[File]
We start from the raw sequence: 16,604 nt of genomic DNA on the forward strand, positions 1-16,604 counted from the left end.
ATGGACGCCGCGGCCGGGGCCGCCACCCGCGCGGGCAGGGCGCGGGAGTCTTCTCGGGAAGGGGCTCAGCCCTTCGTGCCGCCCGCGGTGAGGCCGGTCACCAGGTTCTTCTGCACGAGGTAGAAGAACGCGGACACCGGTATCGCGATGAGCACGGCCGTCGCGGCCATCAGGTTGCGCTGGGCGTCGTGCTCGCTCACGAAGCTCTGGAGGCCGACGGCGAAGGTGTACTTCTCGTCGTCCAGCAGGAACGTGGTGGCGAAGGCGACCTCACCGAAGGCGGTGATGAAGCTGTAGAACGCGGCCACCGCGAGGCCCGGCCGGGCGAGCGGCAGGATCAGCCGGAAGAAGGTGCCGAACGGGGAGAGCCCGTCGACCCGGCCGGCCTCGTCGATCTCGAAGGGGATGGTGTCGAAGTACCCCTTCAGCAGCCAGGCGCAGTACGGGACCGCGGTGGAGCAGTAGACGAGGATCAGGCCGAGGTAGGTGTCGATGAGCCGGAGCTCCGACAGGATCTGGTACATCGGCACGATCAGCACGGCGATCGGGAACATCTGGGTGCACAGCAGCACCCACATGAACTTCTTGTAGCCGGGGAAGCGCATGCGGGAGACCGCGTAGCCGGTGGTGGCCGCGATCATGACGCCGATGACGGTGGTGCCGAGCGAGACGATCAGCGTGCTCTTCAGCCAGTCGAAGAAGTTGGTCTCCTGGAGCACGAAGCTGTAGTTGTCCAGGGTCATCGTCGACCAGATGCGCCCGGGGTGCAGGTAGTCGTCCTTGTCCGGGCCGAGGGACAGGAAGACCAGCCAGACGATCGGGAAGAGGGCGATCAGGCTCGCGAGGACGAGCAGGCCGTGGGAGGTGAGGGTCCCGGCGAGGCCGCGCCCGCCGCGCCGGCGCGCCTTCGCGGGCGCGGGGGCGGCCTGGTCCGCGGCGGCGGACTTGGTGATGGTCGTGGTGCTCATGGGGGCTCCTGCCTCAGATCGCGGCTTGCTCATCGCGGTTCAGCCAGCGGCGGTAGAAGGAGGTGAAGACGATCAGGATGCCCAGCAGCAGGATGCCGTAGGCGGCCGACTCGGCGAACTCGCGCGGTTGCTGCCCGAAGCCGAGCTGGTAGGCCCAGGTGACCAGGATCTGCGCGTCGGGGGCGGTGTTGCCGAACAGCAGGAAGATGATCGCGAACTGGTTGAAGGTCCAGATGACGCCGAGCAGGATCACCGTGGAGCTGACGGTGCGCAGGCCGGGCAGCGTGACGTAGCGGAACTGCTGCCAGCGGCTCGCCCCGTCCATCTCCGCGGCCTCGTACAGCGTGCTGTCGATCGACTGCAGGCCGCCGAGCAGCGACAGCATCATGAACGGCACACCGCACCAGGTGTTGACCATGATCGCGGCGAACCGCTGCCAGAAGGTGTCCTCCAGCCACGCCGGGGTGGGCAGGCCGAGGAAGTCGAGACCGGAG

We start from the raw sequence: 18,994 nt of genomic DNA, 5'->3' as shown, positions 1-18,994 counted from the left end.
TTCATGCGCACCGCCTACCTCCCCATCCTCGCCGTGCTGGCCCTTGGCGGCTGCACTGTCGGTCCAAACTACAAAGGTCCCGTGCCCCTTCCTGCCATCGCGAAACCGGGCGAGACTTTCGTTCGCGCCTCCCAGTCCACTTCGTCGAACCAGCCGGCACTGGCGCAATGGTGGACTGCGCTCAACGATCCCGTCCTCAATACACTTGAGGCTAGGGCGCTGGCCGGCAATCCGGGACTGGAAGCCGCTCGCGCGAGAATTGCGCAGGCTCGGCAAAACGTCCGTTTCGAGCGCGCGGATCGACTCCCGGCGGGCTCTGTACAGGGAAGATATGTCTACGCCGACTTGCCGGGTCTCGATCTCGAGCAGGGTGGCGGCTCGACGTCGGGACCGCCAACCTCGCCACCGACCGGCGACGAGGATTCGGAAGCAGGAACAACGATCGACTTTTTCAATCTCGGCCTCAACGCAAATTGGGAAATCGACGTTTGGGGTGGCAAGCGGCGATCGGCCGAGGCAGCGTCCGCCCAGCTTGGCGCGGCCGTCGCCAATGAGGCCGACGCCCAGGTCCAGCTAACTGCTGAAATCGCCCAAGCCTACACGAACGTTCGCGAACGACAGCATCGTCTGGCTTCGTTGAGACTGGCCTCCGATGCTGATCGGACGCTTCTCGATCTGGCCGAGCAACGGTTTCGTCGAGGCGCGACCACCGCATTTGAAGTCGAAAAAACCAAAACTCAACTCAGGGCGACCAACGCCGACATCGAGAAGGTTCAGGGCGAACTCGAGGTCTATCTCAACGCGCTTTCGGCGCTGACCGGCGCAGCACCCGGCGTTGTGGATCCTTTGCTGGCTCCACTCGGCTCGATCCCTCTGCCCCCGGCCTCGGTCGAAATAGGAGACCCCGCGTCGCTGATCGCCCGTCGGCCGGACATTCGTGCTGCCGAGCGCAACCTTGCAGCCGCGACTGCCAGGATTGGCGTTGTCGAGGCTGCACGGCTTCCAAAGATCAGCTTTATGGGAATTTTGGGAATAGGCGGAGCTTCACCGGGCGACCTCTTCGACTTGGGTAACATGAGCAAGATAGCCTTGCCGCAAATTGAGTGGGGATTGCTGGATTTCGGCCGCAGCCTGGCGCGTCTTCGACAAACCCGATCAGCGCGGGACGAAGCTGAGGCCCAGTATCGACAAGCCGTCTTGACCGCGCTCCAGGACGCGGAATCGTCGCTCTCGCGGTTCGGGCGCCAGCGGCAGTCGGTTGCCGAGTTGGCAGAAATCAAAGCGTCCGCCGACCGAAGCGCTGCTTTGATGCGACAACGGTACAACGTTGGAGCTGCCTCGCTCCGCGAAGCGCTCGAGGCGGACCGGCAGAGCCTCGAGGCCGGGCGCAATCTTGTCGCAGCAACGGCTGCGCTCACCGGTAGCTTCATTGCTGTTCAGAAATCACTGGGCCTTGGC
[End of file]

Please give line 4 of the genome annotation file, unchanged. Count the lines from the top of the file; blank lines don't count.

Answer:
TTCATGCGCACCGCCTACCTCCCCATCCTCGCCGTGCTGGCCCTTGGCGGCTGCACTGTCGGTCCAAACTACAAAGGTCCCGTGCCCCTTCCTGCCATCGCGAAACCGGGCGAGACTTTCGTTCGCGCCTCCCAGTCCACTTCGTCGAACCAGCCGGCACTGGCGCAATGGTGGACTGCGCTCAACGATCCCGTCCTCAATACACTTGAGGCTAGGGCGCTGGCCGGCAATCCGGGACTGGAAGCCGCTCGCGCGAGAATTGCGCAGGCTCGGCAAAACGTCCGTTTCGAGCGCGCGGATCGACTCCCGGCGGGCTCTGTACAGGGAAGATATGTCTACGCCGACTTGCCGGGTCTCGATCTCGAGCAGGGTGGCGGCTCGACGTCGGGACCGCCAACCTCGCCACCGACCGGCGACGAGGATTCGGAAGCAGGAACAACGATCGACTTTTTCAATCTCGGCCTCAACGCAAATTGGGAAATCGACGTTTGGGGTGGCAAGCGGCGATCGGCCGAGGCAGCGTCCGCCCAGCTTGGCGCGGCCGTCGCCAATGAGGCCGACGCCCAGGTCCAGCTAACTGCTGAAATCGCCCAAGCCTACACGAACGTTCGCGAACGACAGCATCGTCTGGCTTCGTTGAGACTGGCCTCCGATGCTGATCGGACGCTTCTCGATCTGGCCGAGCAACGGTTTCGTCGAGGCGCGACCACCGCATTTGAAGTCGAAAAAACCAAAACTCAACTCAGGGCGACCAACGCCGACATCGAGAAGGTTCAGGGCGAACTCGAGGTCTATCTCAACGCGCTTTCGGCGCTGACCGGCGCAGCACCCGGCGTTGTGGATCCTTTGCTGGCTCCACTCGGCTCGATCCCTCTGCCCCCGGCCTCGGTCGAAATAGGAGACCCCGCGTCGCTGATCGCCCGTCGGCCGGACATTCGTGCTGCCGAGCGCAACCTTGCAGCCGCGACTGCCAGGATTGGCGTTGTCGAGGCTGCACGGCTTCCAAAGATCAGCTTTATGGGAATTTTGGGAATAGGCGGAGCTTCACCGGGCGACCTCTTCGACTTGGGTAACATGAGCAAGATAGCCTTGCCGCAAATTGAGTGGGGATTGCTGGATTTCGGCCGCAGCCTGGCGCGTCTTCGACAAACCCGATCAGCGCGGGACGAAGCTGAGGCCCAGTATCGACAAGCCGTCTTGACCGCGCTCCAGGACGCGGAATCGTCGCTCTCGCGGTTCGGGCGCCAGCGGCAGTCGGTTGCCGAGTTGGCAGAAATCAAAGCGTCCGCCGACCGAAGCGCTGCTTTGATGCGACAACGGTACAACGTTGGAGCTGCCTCGCTCCGCGAAGCGCTCGAGGCGGACCGGCAGAGCCTCGAGGCCGGGCGCAATCTTGTCGCAGCAACGGCTGCGCTCACCGGTAGCTTCATTGCTGTTCAGAAATCACTGGGCCTTGGC